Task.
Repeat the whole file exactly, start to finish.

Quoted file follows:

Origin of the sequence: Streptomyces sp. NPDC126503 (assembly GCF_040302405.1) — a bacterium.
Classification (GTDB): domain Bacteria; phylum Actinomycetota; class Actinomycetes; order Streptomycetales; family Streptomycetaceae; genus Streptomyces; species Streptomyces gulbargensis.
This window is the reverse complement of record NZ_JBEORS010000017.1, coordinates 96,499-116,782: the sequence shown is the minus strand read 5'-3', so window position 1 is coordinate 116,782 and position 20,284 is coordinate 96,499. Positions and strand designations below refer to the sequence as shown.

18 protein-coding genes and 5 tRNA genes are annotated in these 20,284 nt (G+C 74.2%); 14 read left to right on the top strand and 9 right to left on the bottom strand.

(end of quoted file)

Origin of the sequence: Streptomyces sp. NPDC126503 (assembly GCF_040302405.1) — a bacterium.
Classification (GTDB): domain Bacteria; phylum Actinomycetota; class Actinomycetes; order Streptomycetales; family Streptomycetaceae; genus Streptomyces; species Streptomyces gulbargensis.
This window is the reverse complement of record NZ_JBEORS010000017.1, coordinates 96,499-116,782: the sequence shown is the minus strand read 5'-3', so window position 1 is coordinate 116,782 and position 20,284 is coordinate 96,499. Positions and strand designations below refer to the sequence as shown.

18 protein-coding genes and 5 tRNA genes are annotated in these 20,284 nt (G+C 74.2%); 14 read left to right on the top strand and 9 right to left on the bottom strand.